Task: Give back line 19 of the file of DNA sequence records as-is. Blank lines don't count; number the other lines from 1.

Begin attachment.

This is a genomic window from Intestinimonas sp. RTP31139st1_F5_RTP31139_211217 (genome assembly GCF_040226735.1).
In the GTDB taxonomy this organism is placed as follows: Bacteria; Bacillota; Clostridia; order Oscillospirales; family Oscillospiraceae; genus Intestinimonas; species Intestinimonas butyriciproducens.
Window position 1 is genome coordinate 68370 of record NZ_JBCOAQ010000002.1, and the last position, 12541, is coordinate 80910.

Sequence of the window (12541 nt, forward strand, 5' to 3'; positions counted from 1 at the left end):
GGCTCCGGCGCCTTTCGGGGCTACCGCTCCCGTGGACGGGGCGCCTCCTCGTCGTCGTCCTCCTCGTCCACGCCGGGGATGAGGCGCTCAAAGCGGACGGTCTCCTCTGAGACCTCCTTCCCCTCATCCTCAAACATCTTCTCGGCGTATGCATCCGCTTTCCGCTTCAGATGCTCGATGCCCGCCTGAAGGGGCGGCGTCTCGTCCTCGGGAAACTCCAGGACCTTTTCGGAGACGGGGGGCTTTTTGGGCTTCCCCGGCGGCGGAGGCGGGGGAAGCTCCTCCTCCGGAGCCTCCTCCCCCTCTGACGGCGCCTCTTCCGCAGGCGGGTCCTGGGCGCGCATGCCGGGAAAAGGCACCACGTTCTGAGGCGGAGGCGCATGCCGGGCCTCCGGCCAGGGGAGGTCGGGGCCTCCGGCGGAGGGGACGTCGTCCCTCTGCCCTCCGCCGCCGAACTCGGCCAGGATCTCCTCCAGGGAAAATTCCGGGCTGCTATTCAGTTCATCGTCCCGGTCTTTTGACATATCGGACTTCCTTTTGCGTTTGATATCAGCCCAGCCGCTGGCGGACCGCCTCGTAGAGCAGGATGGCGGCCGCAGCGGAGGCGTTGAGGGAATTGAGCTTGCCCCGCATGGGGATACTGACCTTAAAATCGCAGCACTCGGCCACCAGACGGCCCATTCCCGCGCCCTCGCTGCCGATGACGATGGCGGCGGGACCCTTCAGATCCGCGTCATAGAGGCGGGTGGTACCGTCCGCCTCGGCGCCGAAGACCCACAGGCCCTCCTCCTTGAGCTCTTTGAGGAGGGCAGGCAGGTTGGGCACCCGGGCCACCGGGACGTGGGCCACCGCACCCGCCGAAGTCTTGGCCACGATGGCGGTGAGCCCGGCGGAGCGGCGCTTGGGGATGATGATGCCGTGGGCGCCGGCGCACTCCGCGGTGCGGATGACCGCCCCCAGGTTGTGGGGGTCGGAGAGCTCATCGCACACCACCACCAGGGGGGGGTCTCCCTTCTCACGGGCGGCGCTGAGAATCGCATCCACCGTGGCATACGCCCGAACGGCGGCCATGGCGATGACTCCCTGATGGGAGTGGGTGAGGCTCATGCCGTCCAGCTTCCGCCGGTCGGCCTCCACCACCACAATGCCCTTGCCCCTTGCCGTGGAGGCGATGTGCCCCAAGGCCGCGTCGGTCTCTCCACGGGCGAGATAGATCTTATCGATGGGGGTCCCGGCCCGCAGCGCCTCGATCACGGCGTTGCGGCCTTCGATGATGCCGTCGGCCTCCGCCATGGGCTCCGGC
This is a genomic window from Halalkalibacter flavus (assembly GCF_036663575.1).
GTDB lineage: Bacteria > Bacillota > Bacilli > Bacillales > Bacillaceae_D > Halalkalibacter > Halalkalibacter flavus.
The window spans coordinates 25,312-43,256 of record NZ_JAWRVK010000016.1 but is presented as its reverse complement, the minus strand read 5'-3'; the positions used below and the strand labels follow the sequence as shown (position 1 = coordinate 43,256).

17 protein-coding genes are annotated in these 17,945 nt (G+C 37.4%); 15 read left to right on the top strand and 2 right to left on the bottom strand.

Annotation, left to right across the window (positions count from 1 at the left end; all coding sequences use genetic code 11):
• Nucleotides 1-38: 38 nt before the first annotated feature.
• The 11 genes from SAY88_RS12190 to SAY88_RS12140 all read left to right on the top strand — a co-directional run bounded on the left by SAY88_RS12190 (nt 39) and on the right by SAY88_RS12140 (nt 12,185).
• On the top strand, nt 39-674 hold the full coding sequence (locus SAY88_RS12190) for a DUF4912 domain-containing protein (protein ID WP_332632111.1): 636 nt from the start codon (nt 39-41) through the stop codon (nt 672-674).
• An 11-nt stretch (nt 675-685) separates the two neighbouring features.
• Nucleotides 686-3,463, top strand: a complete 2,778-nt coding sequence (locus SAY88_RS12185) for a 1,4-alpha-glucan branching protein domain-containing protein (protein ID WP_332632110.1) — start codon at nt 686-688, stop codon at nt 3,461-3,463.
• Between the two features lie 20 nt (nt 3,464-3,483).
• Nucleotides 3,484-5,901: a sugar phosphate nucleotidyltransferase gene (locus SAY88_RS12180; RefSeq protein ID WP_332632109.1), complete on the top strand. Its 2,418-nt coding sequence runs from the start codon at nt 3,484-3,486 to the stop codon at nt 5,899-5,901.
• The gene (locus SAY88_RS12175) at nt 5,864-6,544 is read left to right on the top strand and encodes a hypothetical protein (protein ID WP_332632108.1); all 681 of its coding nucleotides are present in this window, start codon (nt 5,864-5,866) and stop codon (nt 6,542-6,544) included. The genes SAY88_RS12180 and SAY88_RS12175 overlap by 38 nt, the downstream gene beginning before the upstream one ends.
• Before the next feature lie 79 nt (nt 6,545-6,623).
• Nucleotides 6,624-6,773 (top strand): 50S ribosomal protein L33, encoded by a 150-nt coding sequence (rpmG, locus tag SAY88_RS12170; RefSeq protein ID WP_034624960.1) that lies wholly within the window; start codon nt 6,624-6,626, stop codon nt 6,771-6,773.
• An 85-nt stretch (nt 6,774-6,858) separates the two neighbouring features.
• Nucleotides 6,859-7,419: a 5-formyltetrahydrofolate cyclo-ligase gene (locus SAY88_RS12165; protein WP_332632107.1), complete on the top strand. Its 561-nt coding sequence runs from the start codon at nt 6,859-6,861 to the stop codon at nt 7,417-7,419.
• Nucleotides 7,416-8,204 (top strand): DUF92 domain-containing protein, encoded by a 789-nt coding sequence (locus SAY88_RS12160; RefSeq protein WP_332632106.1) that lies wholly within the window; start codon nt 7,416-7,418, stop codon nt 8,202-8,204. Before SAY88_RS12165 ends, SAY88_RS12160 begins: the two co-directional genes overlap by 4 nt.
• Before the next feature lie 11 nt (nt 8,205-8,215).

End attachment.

• Before the next feature lie 79 nt (nt 6,545-6,623).